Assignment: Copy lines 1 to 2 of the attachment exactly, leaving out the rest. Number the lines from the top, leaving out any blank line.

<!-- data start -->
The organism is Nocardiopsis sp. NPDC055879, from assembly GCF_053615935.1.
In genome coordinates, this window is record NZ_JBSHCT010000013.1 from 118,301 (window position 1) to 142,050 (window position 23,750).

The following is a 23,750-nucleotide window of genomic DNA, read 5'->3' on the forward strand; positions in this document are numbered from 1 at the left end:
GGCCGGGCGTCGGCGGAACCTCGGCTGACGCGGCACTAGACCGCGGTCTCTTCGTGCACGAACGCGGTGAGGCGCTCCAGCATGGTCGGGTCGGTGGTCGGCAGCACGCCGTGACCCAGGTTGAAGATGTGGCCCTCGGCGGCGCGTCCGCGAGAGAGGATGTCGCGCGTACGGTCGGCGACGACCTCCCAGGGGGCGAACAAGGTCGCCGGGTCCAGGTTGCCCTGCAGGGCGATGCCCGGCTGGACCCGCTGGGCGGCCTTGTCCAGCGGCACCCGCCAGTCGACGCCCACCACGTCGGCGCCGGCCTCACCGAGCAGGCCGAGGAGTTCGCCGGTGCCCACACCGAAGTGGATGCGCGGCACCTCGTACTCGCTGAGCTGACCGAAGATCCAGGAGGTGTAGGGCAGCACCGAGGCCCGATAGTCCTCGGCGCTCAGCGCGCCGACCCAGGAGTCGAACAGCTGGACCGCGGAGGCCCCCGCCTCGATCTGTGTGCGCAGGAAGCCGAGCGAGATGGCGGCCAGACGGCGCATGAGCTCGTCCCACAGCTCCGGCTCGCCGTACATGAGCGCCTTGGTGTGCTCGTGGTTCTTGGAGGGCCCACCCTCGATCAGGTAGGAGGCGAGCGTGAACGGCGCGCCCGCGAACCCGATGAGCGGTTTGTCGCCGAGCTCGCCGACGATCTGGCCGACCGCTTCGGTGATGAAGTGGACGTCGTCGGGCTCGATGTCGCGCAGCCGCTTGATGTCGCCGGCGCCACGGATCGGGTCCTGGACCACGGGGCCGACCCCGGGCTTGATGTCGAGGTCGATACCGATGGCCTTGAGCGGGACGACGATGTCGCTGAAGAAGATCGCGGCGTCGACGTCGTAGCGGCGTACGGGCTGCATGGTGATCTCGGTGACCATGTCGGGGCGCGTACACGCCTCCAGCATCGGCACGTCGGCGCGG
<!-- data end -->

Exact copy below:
The organism is Nocardiopsis sp. NPDC055879, from assembly GCF_053615935.1.
In genome coordinates, this window is record NZ_JBSHCT010000013.1 from 118,301 (window position 1) to 142,050 (window position 23,750).